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  1. So I am working on a mission and in it I have B-52's launch a large numbers of AGM-86's after the update to 2.7 I have noticed that the weapon once launched begins to wobble by pitching rapidly up and then back down again. This causes them to impact the terrain before reaching the target. I made a short test mission and tested B-52's at high and low altitudes and couldn't get the missile to stay straight and level it always pitches up and down. Track attached from test mission, real mission would be too long. Update: seems to work fine over land but not over the sea. Note this is on the syria map AGM-86 missile wobble 2.trk AGM-86 missile wobble.trk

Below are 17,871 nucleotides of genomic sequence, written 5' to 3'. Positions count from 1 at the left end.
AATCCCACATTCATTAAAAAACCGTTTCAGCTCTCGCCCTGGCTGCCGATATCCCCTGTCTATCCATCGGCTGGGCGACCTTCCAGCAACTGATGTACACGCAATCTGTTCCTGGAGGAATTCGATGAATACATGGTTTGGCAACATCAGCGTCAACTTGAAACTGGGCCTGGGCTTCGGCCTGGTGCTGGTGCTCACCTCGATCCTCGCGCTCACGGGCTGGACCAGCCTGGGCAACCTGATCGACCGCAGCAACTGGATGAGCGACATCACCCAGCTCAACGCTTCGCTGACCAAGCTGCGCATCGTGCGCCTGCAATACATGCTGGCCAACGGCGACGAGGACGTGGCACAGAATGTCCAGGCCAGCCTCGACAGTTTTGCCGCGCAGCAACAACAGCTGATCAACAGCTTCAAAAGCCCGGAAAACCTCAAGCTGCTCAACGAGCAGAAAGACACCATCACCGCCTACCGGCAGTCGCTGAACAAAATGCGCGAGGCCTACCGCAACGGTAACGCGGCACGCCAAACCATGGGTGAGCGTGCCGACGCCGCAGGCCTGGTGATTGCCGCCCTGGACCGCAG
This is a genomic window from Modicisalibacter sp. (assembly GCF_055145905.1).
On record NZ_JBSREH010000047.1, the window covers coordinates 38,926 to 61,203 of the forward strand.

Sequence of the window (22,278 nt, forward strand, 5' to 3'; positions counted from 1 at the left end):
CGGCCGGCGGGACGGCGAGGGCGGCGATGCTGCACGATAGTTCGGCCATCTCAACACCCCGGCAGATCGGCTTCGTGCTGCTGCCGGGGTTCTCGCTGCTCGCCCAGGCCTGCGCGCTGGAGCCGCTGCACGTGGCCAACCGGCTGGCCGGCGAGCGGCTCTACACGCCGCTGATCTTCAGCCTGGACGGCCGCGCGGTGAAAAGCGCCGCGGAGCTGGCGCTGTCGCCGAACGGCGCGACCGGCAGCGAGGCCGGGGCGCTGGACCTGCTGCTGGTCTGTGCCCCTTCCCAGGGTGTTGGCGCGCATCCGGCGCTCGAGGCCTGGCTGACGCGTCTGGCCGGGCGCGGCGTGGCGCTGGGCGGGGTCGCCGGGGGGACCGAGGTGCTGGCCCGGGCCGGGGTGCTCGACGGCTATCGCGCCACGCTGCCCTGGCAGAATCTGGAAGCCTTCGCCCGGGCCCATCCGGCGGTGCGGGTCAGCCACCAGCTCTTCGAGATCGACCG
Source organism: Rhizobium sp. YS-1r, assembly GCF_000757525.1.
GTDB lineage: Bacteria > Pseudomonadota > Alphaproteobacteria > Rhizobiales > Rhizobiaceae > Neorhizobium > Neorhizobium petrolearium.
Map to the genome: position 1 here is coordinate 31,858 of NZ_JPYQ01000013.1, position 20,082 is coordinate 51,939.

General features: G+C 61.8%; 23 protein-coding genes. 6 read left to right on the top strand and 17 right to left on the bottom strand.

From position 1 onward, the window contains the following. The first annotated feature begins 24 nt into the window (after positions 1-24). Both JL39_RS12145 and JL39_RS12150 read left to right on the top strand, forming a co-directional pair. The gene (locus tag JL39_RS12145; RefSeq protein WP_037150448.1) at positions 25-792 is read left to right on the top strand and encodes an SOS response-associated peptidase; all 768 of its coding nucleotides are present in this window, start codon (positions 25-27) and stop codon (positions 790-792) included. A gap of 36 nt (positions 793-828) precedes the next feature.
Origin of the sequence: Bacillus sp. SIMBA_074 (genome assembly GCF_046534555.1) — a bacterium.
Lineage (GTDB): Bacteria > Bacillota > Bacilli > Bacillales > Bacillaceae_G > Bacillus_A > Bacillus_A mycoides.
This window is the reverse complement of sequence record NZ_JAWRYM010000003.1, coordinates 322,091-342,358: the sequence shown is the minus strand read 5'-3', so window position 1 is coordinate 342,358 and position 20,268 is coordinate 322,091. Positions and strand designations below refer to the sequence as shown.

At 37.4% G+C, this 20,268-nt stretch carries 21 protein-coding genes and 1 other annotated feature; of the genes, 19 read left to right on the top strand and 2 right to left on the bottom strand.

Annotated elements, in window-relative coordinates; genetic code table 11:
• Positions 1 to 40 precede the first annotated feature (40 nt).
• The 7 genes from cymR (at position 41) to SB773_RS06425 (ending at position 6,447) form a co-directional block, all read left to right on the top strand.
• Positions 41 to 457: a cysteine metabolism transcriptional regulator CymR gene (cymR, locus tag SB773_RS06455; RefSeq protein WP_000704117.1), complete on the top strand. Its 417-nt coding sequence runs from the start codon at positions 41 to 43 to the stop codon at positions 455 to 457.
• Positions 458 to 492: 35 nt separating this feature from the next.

2. So the argument continues about why can't RWR pick up on DL signals associated with a launch of a Phoenix in PD-STT. I will point out that from my understanding of the changes, P-STT should still act as it did before with a launch warning given once the missile has left the rails. I was never saying that all STT modes would allow the missile to track without a missile launch warning, but as PD-STT uses SARH/DL it will not give an RWR launch warning. Now back to why RWR's do not detect a datalink signal transmitted between missile and launching aircraft. This is mostly down to the principle of false alarms, make a sensor too sensitive and too many false alarms decreases pilots trust on the very device meant to keep them alive. While RWR can detect long range EWR systems and track radar's signatures all of these signals must be processed and analyzed by the computer to determine the threat type. And as I do not have access to documentation able to help me understand how the datalink between missile and aircraft works there are a few things I do know about radar and radio's in general. Now from what Heatblur have provided we know two things one that PD-STT when launch above 10nm uses the same radar mode as TWS as has been stated in the changes at the beginning of this post. Second we know that TWS does not give a launch warning due in part to the function and design of TWS. To be able to track and launch on multiple targets at once. This the radar system must do by itself with only radar sweeps every few seconds to update the pathing information on the target. Now we take that same radar mode and we give it constant radar information updates and we get the new PD-STT. Now the radar detection systems on the Tomcat are not the newest systems in the game, in fact that honor goes to the JF-17 and that system has the same limitations it cannot detect a TWS launch. Even if the receivers on the target were able to pick up the datalink signal they would also have to know what it is and decipher it as a missile datalink signal, which is more than likely encrypted and may operate on different frequencies to avoid collisions with other aircraft. This alone could make detection and deciphering much harder if not impossible in the time of a missile flight. Next problem the false alarm problem. The RWR system obviously has a threshold for how often a radar sweep is detected and how much energy is being directed at the aircraft. Too low and you perceive a threat which is not there and start a shooting war when no hostile action was actually taken. Or worse the pilots don’t trust the instrument and when the threat is real don’t react. These are possibilities which designers of these systems must take into account when making them so as to prevent the false alarm problem, better known as crying wolf. Now you maybe saying but the system on the A-10 alerts pilots to every launch, yes it does and do you know how many times pilots in DCS have popped flares and chaff due to a friendly Maverick launch. Now you maybe saying well that isn’t so bad better to be on your toes than not. Until you get 5 in a row and none are a real threat so when the 6th comes along you don’t think it is real and bang, dead. In the long run better to have a system which is reliable and indicates accurate and true threats than false ones.